I’ve discussed before the increasing use of facial recognition technology in advertising, especially in “digital signage.” Most people have heard of the term connected with billboards or other screens that have cameras (and facial-recognition technology) to watch people watching ads in order to improve their marketing. The digital signs log data such as gender, approximate age and how long someone looks at an advertisement. This is supposed to help build a better billboard — one that is tailored specifically to the individual standing in front of it. However, the data-gathering and surveillance practices raise substantial privacy questions. (Disclosure: The Center for Democracy and Technology has released a set of privacy guidelines for digital signage, which I consulted on and contributed to, in the report “Building the Digital Out-Of-Home Privacy Infrastructure.”)
USA Today and the New York Times have detailed safety problems that can arise from these digital billboards. BBC News has reported on the use of digital billboards in the United Kingdom. The Wall Street Journal has reported on digital signage use in Japan. The Los Angeles Times reported on the expansion of these digital billboards and their use of facial-recognition biometric technology in casinos, Chicago-area bars and more.
Now, the Economist takes a look at the use of facial recognition technology in digital signs and how advertisers are gathering data on people beyond just what they’re looking at — the tech can read your mood and check your vital signs, as well:
[M]aking online ads that not only know you are looking at them but also respond to your emotions will soon be possible, thanks to the power of image-processing software and the ubiquity of tiny cameras in computers and mobile devices.
Uses for this technology would not, of course, be confined to advertising. There is ample scope to deploy it in areas like security, computer gaming, education and health care. […]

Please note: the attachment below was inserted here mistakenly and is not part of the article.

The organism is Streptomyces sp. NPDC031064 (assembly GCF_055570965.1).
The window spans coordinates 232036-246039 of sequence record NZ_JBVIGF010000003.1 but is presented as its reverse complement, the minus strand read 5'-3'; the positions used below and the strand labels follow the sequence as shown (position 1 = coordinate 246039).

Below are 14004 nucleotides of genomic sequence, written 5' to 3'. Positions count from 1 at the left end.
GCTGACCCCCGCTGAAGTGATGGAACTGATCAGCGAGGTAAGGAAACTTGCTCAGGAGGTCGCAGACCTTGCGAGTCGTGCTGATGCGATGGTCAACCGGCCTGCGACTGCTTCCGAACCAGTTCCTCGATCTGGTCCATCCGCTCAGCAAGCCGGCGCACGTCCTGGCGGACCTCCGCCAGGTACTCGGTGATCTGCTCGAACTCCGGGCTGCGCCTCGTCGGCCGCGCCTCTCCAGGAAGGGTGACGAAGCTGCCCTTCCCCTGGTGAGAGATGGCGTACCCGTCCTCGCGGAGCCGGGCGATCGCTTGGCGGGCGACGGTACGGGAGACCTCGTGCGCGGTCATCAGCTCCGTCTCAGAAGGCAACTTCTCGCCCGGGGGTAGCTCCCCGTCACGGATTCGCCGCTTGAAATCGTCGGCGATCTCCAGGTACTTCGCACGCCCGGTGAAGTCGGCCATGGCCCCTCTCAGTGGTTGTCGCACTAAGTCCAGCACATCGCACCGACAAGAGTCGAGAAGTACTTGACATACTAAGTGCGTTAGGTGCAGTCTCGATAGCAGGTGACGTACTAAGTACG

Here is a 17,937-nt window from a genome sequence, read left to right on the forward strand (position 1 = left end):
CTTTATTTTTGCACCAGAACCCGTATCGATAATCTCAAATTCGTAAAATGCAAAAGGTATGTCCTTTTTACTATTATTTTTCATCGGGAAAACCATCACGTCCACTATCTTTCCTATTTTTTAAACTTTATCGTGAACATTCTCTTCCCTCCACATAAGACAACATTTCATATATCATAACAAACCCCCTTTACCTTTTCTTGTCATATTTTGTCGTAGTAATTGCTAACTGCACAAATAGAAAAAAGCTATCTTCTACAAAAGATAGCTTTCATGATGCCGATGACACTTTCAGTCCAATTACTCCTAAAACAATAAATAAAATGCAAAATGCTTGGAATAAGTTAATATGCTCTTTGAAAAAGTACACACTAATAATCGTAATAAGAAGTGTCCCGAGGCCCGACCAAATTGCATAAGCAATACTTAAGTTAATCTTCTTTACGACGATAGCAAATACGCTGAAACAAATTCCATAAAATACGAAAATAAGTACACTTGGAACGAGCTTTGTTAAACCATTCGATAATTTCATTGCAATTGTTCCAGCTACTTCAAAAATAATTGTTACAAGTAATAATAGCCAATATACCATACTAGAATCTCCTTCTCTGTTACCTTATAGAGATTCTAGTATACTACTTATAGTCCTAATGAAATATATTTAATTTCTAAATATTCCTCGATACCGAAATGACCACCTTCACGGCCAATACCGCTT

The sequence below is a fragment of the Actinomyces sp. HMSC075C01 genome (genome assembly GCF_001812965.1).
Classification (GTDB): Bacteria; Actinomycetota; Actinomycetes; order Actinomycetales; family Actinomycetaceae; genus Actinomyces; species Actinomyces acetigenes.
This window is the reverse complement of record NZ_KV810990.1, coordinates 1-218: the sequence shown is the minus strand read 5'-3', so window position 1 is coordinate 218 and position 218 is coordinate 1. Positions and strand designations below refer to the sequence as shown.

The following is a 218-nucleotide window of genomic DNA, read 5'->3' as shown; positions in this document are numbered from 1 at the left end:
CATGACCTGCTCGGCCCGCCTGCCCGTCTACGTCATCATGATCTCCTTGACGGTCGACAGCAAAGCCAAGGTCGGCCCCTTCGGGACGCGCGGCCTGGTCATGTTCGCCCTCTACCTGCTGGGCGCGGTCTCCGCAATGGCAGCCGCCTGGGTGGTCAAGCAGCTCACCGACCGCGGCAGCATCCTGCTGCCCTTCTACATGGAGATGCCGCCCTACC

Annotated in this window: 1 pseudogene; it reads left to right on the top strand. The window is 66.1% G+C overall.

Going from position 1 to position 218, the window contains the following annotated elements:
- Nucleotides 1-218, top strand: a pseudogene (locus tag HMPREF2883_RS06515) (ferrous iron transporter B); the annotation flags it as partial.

One of the companies doing such work, Realeyes, which is based in London, has been developing a system that combines eye-spying webcams with emotional analysis. Mihkel Jäätma, who founded the company in 2007, says that his system is able to gauge a person’s mood by plotting the position of facial features, such as eyebrows, mouth and nostrils, and employing clever algorithms to interpret changes in their alignment—as when eyebrows are raised in surprise, say. Add eye-movement tracking, hinting at which display ads were overlooked and which were studied for any period of time, and the approach offers precisely the sort of quantitative data brand managers yearn for. […]
As similar gimmicks become widespread, privacy concerns will invariably mount. People would need to give consent to their webcams being used in this way, Mr Jäätma admits. […]
In fact, webcams that monitor a person’s heart rate are soon to appear. Instead of sticking sensors onto the skin, Philips has developed a vital-signs camera system which the Dutch company says can measure heart and respiration rates extremely accurately. To calculate the heart rate the camera detects tiny changes in the colour of the skin. These changes, imperceptible to the human eye, occur as the heart pumps blood through the body. The person’s breathing rate is measured by detecting the rise and fall of his chest.